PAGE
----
Pio Past: The origin of The Pioneer

Pio Past

For 120 years, The Pioneer has reported on news from the Whitman campus and surrounding community. Pio Past pulls old articles from past decades from the Penrose Library archives to give modern readers a glimpse of campus history. This week, we look at the first article from the first issue of The Pioneer, published in November 1896.

The students of Whitman College, some days ago, began to think seriously of publishing a college paper. A meeting was held and officers elected for carrying on the work. One of the first things to be decided upon was the name by which our paper should be known. We found this question a very difficult one to solve, for none of the names suggested suited us. At last President Penrose came to our aid and proposed that we call our paper The Whitman College Pioneer. This name was acceptable to all, especially when we were informed that we could have an editorial for our first number written by Dr. Nixon, editor of the Chicago Inter-Ocean. The name of Pioneer is one suggested by him to President Penrose, and it is due to the kindness of the latter that we are able to present to our readers the following article written by Dr. Nixon.

The Whitman College “Pioneer”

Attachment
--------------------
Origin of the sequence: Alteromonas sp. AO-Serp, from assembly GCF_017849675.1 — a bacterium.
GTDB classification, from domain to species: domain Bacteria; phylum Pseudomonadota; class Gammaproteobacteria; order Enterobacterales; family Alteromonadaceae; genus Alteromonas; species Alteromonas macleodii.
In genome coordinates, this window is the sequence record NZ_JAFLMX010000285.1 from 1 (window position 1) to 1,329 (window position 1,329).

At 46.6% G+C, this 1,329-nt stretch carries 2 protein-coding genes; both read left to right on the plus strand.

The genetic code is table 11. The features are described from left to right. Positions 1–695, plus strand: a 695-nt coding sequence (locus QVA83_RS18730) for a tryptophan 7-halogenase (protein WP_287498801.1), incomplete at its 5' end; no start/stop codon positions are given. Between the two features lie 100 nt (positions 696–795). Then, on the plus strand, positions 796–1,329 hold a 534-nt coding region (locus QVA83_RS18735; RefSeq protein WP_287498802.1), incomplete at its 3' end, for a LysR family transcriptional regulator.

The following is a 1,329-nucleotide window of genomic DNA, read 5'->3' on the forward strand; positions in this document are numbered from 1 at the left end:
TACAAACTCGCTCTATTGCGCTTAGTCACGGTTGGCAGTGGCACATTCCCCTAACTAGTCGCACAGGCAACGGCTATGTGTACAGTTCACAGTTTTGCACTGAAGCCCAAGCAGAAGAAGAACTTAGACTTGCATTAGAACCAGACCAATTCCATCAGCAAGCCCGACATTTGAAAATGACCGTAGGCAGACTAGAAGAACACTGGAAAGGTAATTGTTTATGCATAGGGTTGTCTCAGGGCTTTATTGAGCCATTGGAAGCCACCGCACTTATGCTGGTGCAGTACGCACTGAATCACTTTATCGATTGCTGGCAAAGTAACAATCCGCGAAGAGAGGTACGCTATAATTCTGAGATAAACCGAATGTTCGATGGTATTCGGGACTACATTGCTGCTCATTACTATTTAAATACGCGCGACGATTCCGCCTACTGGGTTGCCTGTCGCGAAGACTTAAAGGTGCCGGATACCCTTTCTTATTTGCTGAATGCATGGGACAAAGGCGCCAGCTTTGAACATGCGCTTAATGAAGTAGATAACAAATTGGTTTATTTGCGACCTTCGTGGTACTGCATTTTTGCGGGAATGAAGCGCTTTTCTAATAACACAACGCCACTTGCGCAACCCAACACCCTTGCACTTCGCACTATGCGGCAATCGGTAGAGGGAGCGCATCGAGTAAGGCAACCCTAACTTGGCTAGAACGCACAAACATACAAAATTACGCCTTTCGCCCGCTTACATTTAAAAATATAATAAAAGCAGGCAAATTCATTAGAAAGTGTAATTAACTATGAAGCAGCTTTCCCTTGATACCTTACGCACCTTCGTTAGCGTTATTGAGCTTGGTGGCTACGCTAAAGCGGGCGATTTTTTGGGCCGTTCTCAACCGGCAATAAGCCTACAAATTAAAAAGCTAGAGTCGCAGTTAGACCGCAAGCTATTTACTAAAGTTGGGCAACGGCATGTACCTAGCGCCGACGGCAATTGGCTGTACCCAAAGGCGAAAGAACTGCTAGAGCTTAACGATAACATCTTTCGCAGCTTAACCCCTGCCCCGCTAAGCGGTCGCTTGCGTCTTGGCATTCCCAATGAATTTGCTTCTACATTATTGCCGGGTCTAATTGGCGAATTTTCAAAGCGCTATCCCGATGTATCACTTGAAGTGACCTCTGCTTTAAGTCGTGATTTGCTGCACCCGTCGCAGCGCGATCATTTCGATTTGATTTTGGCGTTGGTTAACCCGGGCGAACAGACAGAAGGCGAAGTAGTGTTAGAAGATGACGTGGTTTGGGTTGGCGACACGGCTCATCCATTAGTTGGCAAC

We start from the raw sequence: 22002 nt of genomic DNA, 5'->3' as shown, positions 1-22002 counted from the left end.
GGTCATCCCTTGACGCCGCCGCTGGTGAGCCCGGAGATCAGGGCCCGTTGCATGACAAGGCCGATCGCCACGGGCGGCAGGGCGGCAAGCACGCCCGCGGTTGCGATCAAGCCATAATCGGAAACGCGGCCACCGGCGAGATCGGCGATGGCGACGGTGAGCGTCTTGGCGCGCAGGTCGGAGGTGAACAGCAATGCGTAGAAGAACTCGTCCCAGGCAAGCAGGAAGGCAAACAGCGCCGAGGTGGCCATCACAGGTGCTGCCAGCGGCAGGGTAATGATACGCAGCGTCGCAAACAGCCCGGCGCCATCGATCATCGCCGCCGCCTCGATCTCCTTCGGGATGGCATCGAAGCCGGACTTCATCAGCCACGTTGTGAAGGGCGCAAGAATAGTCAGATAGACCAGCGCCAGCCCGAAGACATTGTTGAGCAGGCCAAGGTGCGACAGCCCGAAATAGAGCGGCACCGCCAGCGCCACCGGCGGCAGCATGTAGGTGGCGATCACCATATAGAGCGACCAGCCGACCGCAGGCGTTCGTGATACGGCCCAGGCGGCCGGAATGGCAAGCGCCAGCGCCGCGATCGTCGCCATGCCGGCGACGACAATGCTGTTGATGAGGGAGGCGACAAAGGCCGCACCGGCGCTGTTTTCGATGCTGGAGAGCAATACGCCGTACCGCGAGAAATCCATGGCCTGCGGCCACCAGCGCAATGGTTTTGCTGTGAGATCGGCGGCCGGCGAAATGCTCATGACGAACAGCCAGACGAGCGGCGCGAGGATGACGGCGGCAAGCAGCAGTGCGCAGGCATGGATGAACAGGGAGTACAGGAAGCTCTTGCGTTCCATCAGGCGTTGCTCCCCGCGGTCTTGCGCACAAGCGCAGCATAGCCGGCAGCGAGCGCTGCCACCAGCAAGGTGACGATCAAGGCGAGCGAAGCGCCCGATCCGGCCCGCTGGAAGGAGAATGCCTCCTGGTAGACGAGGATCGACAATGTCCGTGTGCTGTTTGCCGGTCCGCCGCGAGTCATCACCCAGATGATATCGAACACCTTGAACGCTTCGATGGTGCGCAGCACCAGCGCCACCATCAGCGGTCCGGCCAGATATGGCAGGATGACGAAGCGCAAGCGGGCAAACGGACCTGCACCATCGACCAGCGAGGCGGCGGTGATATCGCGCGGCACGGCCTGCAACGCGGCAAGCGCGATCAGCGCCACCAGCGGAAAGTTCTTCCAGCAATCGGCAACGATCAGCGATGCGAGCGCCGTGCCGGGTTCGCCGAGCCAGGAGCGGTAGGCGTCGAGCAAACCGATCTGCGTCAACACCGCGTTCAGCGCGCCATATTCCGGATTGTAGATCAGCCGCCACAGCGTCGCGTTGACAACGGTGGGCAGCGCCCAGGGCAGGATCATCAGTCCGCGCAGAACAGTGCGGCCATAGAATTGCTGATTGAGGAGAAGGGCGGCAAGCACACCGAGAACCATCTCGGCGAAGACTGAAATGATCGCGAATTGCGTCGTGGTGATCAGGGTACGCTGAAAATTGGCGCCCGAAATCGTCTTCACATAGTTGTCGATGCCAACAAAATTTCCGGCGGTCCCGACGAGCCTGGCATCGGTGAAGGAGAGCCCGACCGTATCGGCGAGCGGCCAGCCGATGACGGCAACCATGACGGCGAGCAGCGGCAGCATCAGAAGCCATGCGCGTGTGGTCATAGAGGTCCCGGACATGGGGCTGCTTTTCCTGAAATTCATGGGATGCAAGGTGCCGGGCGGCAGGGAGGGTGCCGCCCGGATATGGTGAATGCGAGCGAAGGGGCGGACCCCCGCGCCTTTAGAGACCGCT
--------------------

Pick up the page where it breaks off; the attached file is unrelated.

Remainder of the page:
There seems to be a fitness in the name of Pioneer for our magazine. The old Christian hero, Dr. Cushing Eells, who founded Whitman College, was not only a pioneer, but a prince among pioneers. After the great massacre the whole district in which Walla Walla is the center was closed to white immigration. When it was opened Dr. Eells immediately returned. His first visit was to “The Great Grave,” where rested the remains of Whitman. Standing there upon consecrated ground, he writes: “I believe the Power of the Highest came upon me.” Then and there he resolved to honor the memory of Dr. and Mrs. Whitman. He says: “I felt as though if Dr. Whitman were alive he would prefer a high school for the benefit of both sexes, rather than a monument of marble.” It was with that thought Whitman College had its birth. We need not rehearse the long years of labor required before even the foundation could be laid for the edifice. They were many, but the grand object was never lost sight of; year after year the old founder of Whitman College, and his noble wife, toiled and prayed until $6,000 had been accumulated. By that time Walla Walla had grown into a prosperous village, and instead of the original idea of locating the school on the old Mission ground it was wisely placed at Walla Walla, and here it will stand to bless the present and coming generations if the patriotic Christian people so will it. Conceived in advance of civilization, who will deny by Divine command, with its foundation stones laid in prayer, and all its material the result of privation and daily toil, the College can rightfully claim to be the pioneer in what all will agree is best in all this fair land.